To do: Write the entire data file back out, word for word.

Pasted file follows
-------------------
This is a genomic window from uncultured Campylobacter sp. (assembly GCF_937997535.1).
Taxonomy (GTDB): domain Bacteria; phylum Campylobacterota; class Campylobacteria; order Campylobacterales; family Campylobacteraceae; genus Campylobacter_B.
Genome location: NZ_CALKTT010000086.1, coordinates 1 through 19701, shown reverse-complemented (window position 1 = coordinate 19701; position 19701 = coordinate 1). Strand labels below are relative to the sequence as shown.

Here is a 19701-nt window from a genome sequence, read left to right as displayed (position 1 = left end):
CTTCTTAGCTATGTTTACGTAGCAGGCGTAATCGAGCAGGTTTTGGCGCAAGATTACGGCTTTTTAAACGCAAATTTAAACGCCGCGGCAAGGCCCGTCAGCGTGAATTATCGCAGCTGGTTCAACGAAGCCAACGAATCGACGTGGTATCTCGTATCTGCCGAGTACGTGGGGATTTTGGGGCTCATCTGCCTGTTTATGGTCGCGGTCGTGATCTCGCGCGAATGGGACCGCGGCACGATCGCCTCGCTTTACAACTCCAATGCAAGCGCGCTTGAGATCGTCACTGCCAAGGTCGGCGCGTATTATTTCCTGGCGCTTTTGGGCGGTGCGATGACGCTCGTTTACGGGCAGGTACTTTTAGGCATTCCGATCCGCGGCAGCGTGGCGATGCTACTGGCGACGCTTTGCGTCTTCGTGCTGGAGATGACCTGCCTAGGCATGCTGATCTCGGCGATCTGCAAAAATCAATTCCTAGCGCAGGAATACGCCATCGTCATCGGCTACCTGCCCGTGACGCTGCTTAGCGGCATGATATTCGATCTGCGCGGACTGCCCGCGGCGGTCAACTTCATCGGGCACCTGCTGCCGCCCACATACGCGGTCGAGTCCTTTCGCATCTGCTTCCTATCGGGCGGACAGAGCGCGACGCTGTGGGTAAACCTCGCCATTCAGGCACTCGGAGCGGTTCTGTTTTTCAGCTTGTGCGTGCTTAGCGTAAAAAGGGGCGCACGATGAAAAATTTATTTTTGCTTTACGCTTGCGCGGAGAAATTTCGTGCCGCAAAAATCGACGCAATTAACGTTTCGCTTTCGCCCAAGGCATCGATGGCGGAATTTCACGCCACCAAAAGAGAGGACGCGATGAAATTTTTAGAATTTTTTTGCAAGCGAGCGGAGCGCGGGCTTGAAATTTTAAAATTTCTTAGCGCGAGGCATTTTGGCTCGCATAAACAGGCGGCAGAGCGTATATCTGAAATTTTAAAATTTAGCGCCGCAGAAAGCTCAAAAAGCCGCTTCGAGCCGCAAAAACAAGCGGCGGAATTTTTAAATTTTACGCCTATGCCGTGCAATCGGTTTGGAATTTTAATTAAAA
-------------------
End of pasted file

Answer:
This is a genomic window from uncultured Campylobacter sp. (assembly GCF_937997535.1).
Taxonomy (GTDB): domain Bacteria; phylum Campylobacterota; class Campylobacteria; order Campylobacterales; family Campylobacteraceae; genus Campylobacter_B.
Genome location: NZ_CALKTT010000086.1, coordinates 1 through 19701, shown reverse-complemented (window position 1 = coordinate 19701; position 19701 = coordinate 1). Strand labels below are relative to the sequence as shown.

Here is a 19701-nt window from a genome sequence, read left to right as displayed (position 1 = left end):
CTTCTTAGCTATGTTTACGTAGCAGGCGTAATCGAGCAGGTTTTGGCGCAAGATTACGGCTTTTTAAACGCAAATTTAAACGCCGCGGCAAGGCCCGTCAGCGTGAATTATCGCAGCTGGTTCAACGAAGCCAACGAATCGACGTGGTATCTCGTATCTGCCGAGTACGTGGGGATTTTGGGGCTCATCTGCCTGTTTATGGTCGCGGTCGTGATCTCGCGCGAATGGGACCGCGGCACGATCGCCTCGCTTTACAACTCCAATGCAAGCGCGCTTGAGATCGTCACTGCCAAGGTCGGCGCGTATTATTTCCTGGCGCTTTTGGGCGGTGCGATGACGCTCGTTTACGGGCAGGTACTTTTAGGCATTCCGATCCGCGGCAGCGTGGCGATGCTACTGGCGACGCTTTGCGTCTTCGTGCTGGAGATGACCTGCCTAGGCATGCTGATCTCGGCGATCTGCAAAAATCAATTCCTAGCGCAGGAATACGCCATCGTCATCGGCTACCTGCCCGTGACGCTGCTTAGCGGCATGATATTCGATCTGCGCGGACTGCCCGCGGCGGTCAACTTCATCGGGCACCTGCTGCCGCCCACATACGCGGTCGAGTCCTTTCGCATCTGCTTCCTATCGGGCGGACAGAGCGCGACGCTGTGGGTAAACCTCGCCATTCAGGCACTCGGAGCGGTTCTGTTTTTCAGCTTGTGCGTGCTTAGCGTAAAAAGGGGCGCACGATGAAAAATTTATTTTTGCTTTACGCTTGCGCGGAGAAATTTCGTGCCGCAAAAATCGACGCAATTAACGTTTCGCTTTCGCCCAAGGCATCGATGGCGGAATTTCACGCCACCAAAAGAGAGGACGCGATGAAATTTTTAGAATTTTTTTGCAAGCGAGCGGAGCGCGGGCTTGAAATTTTAAAATTTCTTAGCGCGAGGCATTTTGGCTCGCATAAACAGGCGGCAGAGCGTATATCTGAAATTTTAAAATTTAGCGCCGCAGAAAGCTCAAAAAGCCGCTTCGAGCCGCAAAAACAAGCGGCGGAATTTTTAAATTTTACGCCTATGCCGTGCAATCGGTTTGGAATTTTAATTAAAA